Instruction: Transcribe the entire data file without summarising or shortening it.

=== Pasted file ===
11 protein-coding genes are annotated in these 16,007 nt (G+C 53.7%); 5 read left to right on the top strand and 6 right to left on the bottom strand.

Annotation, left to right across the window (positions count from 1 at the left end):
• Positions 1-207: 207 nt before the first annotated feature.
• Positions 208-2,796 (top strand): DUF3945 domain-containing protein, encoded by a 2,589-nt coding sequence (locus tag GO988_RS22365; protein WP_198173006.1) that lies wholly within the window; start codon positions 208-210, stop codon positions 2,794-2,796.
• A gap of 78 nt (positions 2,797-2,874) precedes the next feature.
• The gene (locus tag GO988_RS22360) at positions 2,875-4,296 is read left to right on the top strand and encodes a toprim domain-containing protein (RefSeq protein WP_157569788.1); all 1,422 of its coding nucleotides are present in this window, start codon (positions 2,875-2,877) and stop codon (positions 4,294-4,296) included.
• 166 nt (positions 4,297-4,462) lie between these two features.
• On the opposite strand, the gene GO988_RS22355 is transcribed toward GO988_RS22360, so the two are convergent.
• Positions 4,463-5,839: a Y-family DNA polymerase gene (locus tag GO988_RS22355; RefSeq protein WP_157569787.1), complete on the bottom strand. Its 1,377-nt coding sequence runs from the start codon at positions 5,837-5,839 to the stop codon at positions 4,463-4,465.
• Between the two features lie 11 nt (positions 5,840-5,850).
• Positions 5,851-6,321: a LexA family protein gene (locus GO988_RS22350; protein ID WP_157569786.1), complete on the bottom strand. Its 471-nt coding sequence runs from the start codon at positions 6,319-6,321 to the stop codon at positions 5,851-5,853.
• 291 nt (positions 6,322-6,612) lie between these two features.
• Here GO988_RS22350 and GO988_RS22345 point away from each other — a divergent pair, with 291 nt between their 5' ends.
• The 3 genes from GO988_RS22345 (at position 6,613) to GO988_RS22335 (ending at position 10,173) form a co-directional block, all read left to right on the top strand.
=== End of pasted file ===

11 protein-coding genes are annotated in these 16,007 nt (G+C 53.7%); 5 read left to right on the top strand and 6 right to left on the bottom strand.

Annotation, left to right across the window (positions count from 1 at the left end):
• Positions 1-207: 207 nt before the first annotated feature.
• Positions 208-2,796 (top strand): DUF3945 domain-containing protein, encoded by a 2,589-nt coding sequence (locus tag GO988_RS22365; protein WP_198173006.1) that lies wholly within the window; start codon positions 208-210, stop codon positions 2,794-2,796.
• A gap of 78 nt (positions 2,797-2,874) precedes the next feature.
• The gene (locus tag GO988_RS22360) at positions 2,875-4,296 is read left to right on the top strand and encodes a toprim domain-containing protein (RefSeq protein WP_157569788.1); all 1,422 of its coding nucleotides are present in this window, start codon (positions 2,875-2,877) and stop codon (positions 4,294-4,296) included.
• 166 nt (positions 4,297-4,462) lie between these two features.
• On the opposite strand, the gene GO988_RS22355 is transcribed toward GO988_RS22360, so the two are convergent.
• Positions 4,463-5,839: a Y-family DNA polymerase gene (locus tag GO988_RS22355; RefSeq protein WP_157569787.1), complete on the bottom strand. Its 1,377-nt coding sequence runs from the start codon at positions 5,837-5,839 to the stop codon at positions 4,463-4,465.
• Between the two features lie 11 nt (positions 5,840-5,850).
• Positions 5,851-6,321: a LexA family protein gene (locus GO988_RS22350; protein ID WP_157569786.1), complete on the bottom strand. Its 471-nt coding sequence runs from the start codon at positions 6,319-6,321 to the stop codon at positions 5,851-5,853.
• 291 nt (positions 6,322-6,612) lie between these two features.
• Here GO988_RS22350 and GO988_RS22345 point away from each other — a divergent pair, with 291 nt between their 5' ends.
• The 3 genes from GO988_RS22345 (at position 6,613) to GO988_RS22335 (ending at position 10,173) form a co-directional block, all read left to right on the top strand.